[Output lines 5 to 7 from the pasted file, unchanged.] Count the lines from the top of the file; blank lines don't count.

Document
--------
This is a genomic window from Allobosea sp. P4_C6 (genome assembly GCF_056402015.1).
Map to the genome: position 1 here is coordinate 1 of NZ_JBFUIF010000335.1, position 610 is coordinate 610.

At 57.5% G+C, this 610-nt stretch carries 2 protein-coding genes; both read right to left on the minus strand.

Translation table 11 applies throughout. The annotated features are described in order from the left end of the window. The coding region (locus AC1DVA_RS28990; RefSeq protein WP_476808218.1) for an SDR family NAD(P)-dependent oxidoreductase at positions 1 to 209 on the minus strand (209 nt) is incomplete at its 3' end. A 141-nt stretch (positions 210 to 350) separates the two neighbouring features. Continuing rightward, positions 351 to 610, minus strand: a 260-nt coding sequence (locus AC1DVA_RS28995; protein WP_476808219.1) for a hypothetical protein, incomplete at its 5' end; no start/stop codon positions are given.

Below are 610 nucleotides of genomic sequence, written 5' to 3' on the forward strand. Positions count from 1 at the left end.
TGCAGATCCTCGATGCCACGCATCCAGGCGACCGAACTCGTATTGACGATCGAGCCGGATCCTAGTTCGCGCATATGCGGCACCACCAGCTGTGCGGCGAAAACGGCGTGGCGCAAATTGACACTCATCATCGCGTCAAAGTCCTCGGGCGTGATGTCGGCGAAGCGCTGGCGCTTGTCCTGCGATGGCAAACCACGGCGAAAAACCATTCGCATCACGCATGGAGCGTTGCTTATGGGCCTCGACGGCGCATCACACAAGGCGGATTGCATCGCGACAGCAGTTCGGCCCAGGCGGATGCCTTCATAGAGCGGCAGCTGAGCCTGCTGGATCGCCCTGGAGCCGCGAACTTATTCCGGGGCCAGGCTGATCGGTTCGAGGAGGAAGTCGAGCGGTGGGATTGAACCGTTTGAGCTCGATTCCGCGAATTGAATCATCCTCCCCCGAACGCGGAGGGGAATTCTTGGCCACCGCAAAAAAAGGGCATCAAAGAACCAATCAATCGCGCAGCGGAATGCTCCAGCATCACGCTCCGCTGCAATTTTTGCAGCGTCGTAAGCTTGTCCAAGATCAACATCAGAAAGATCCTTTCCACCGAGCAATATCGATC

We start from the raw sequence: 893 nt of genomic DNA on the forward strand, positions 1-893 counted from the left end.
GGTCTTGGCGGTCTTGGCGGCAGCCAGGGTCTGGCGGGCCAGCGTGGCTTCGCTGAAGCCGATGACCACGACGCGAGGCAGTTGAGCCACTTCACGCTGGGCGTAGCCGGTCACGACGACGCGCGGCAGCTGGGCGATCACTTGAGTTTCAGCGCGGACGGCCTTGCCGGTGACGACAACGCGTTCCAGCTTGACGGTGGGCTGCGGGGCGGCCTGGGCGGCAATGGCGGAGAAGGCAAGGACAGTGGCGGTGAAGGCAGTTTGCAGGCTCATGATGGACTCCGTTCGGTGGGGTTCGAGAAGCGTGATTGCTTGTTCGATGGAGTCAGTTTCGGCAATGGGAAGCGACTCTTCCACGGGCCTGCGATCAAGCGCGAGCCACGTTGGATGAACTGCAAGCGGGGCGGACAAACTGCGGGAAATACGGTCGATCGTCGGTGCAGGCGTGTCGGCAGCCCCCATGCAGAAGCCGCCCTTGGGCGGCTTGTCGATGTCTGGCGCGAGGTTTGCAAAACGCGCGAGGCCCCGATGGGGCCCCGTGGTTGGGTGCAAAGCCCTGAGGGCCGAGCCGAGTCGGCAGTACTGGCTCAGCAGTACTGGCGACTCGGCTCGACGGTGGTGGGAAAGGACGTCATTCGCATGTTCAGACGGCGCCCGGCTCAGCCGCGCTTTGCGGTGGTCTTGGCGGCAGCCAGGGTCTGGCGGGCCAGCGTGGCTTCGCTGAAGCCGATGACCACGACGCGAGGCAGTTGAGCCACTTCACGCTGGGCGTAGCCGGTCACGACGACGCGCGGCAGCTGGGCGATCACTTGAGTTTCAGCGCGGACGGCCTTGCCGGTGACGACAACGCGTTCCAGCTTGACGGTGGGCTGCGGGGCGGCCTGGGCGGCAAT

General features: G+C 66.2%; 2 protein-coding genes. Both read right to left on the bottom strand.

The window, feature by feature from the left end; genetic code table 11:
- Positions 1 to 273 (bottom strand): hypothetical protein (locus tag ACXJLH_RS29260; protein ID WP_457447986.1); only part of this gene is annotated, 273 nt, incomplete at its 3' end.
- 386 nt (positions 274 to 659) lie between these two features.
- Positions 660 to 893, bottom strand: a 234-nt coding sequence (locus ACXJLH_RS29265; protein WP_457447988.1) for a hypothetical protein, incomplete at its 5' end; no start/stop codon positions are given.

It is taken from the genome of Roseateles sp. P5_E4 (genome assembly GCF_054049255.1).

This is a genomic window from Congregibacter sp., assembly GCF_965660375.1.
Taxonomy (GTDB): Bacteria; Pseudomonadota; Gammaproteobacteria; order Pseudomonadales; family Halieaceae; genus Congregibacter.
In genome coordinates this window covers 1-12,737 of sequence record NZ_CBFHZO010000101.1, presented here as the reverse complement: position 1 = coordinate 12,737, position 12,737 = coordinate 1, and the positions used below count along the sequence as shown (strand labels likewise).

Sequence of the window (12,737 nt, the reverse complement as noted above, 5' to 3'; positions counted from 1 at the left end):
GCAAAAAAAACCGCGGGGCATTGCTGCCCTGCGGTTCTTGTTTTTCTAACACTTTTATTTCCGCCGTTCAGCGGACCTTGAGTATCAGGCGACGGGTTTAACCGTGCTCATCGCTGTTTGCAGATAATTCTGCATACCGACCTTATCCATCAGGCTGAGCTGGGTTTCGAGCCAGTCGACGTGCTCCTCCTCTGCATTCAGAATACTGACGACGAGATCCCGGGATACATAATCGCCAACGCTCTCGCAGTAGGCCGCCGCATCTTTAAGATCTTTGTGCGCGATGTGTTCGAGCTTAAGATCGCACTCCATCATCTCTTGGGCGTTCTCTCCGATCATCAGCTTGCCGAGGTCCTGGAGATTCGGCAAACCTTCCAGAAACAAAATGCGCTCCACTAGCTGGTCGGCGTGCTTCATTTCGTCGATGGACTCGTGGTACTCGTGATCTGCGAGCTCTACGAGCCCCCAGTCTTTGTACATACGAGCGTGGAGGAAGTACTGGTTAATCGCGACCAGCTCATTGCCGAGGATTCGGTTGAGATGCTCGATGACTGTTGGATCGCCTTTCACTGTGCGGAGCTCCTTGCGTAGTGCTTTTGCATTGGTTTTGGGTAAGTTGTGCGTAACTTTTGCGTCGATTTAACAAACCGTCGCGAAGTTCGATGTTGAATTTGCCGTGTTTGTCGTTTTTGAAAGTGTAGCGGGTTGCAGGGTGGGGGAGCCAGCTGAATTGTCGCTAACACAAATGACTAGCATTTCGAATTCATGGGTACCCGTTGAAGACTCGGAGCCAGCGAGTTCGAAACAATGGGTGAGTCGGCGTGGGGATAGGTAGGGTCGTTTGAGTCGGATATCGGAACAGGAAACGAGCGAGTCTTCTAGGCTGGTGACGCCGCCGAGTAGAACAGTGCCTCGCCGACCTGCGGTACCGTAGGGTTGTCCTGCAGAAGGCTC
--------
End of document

Below are 610 nucleotides of genomic sequence, written 5' to 3' on the forward strand. Positions count from 1 at the left end.
TGCAGATCCTCGATGCCACGCATCCAGGCGACCGAACTCGTATTGACGATCGAGCCGGATCCTAGTTCGCGCATATGCGGCACCACCAGCTGTGCGGCGAAAACGGCGTGGCGCAAATTGACACTCATCATCGCGTCAAAGTCCTCGGGCGTGATGTCGGCGAAGCGCTGGCGCTTGTCCTGCGATGGCAAACCACGGCGAAAAACCATTCGCATCACGCATGGAGCGTTGCTTATGGGCCTCGACGGCGCATCACACAAGGCGGATTGCATCGCGACAGCAGTTCGGCCCAGGCGGATGCCTTCATAGAGCGGCAGCTGAGCCTGCTGGATCGCCCTGGAGCCGCGAACTTATTCCGGGGCCAGGCTGATCGGTTCGAGGAGGAAGTCGAGCGGTGGGATTGAACCGTTTGAGCTCGATTCCGCGAATTGAATCATCCTCCCCCGAACGCGGAGGGGAATTCTTGGCCACCGCAAAAAAAGGGCATCAAAGAACCAATCAATCGCGCAGCGGAATGCTCCAGCATCACGCTCCGCTGCAATTTTTGCAGCGTCGTAAGCTTGTCCAAGATCAACATCAGAAAGATCCTTTCCACCGAGCAATATCGATC

We start from the raw sequence: 893 nt of genomic DNA on the forward strand, positions 1-893 counted from the left end.